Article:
The asset mix of the funds also varies from series to series. Some series, including Vanguard’s, emphasize investment-grade and inflation-protected bonds after th retirement date as a protective measure, while others such as Fidelity and John Hancock provide greater exposure to high-yield bonds as a means of increasing the funds’ income stream. Providers such as T. Rowe Price and JP Morgan have built-in exposure to additional asset classes including commodities or real estate in recent years, citing their inflationfighting and/or diversification potential.

The difficulties of inferring a philosophy base on the publicly disclosed glide-path allocations emerge in other aspects of our list. One example is the Wells Fargo DJ Advantage series, which shows up in the “through” sample despite a 25% allocation to stocks for its 2010 fund. Wells Fargo has one of the industry’s most-conservative target-date philosophies, so why did it end up in the “through” group, which is conventionally viewed as being more aggressive? Because its stated glide path extends beyond retirement, dropping equities to an extremely low 15% fiv years later. On the other side of the coin, the BlackRock Lifecycle Prepared series lands in the “to” camp in the analysis above, even though its 50% allocation to equities is more consistent with the “through” group. That’s because its allocation does not change after the retirement date.

Our analysis revealed a number of other cases where series’ asset allocations were either more aggressive or more conservative than their “to” or “through” peer groups would suggest. Further complicating the issue, recent research by Ibbotson Associates shows that changes to the series’ strategic asset allocation are more common than one might expect. What our colleagues refer to as “glide-path instability” means that the glide path an investor chooses today may look quite different 10 or 20 years down the road. These observations debunk the assumption that investors can determine whether a series is in the “to” or “through” camp solely by the trajectory of its glide path.

Finally, there’s also no consensus around the terminal investment for the series. Morningstar discerned no pattern as to whether a series used a retirement-income fund or not. One might imagine that “to” paths don’t require a retirement-income fund because the glide path is not supposed to shift. However, 13 of the 18 glide paths do. And seven of the 23 “through” glide paths lacked a retirement-income fund. John Hancock, for example, extended its glide path and chose to manage the asset allocation of the terminal fund, rather than maintaining a separate income fund. In some cases, the glide-path illustration as detailed in a series’ fund prospectus did not accurately describe further changes within the series’ retirement-income fund.

Implications for Investors
In light of the complexity mentioned above, investors, advisors, and plan sponsors are forced to use their own judgments to determine whether a particular series is suitable or appropriate given an investor’s individual needs. The ”to” versus “through” distinction is critical because the design of the glide path has a material impact on the potential risks of a target-date fund and should help determine whether a target-date fund remains appropriate for an investor who is entering or well into retirement.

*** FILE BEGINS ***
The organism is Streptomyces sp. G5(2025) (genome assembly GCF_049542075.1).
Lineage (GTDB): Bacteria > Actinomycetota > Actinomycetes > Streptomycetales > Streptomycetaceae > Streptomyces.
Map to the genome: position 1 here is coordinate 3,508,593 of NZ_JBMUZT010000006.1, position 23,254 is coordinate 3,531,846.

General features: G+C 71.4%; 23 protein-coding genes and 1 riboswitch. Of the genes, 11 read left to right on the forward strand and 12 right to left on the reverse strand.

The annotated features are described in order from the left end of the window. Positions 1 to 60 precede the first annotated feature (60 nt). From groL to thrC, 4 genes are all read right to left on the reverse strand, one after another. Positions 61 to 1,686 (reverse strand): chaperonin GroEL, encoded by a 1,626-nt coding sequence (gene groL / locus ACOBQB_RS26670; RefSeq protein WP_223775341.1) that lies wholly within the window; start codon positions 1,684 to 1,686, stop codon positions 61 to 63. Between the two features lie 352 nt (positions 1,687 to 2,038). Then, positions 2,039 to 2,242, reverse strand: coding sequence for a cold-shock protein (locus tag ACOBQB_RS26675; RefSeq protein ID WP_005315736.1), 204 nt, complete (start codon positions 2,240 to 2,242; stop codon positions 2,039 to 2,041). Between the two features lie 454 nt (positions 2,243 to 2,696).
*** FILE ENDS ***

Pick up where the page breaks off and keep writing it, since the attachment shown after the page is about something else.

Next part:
For example, plan participants or investors requiring additional capital appreciation in retirement would be ill-served by solely holding a fund that has shifted to a fixed-income heavy allocation by retirement. Conversely, investors focused on capital preservation may not want to shoulder the substantial equity risk that comes with some of the funds.

A further challenge for advisors is considering how to complement a target-date fund held in a client’s retirement account with the holdings in the rest of the portfolio. Beyond determining the target-date fund’s orientation toward capital appreciation or capital preservation and its fit with the clients goals, advisors may also need to investigate the target-date offering’s focus on producing an income stream, which varies widely between providers.

Morningstar does not take a position on the superiority of a “to” or “through” glide path. The main point is that both types can serve as portfolio anchors, but it’s much less likely that any single fund will meet all of an investor’s retirement needs.

While we are agnostic regarding which specifi asset allocation is best, we emphatically favor those target-date series whose managers have proven expertise across all the asset classes represented in the portfolio, including series offered by T. Rowe Price, JP Morgan, and American Funds. We also home in on those with low expenses, such as those offered by Vanguard and TIAA-CREF, because lower fees leave more capital to compound over the decades that investors, including retirees, are likely to hold a target-date fund.

At the industry level, the “to” versus “through” debate is likely to continue, as attitudes toward asset allocation and investors’ retirement needs continue to evolve. In the meantime, we believe target-date fund providers have plenty of room for improvement when it comes to describing the rationale and construction of their target-date funds, whether they should be viewed as “to” or “through” offerings, and what the potential risks of either approach could be. That clarity, combined with investors’ own careful consideration of where a target-date fund might fit within a broade portfolio, would help ensure they use target-date funds effectively, regardless of their glide path.

Josh Charlson is a senior fund analyst with Morningstar.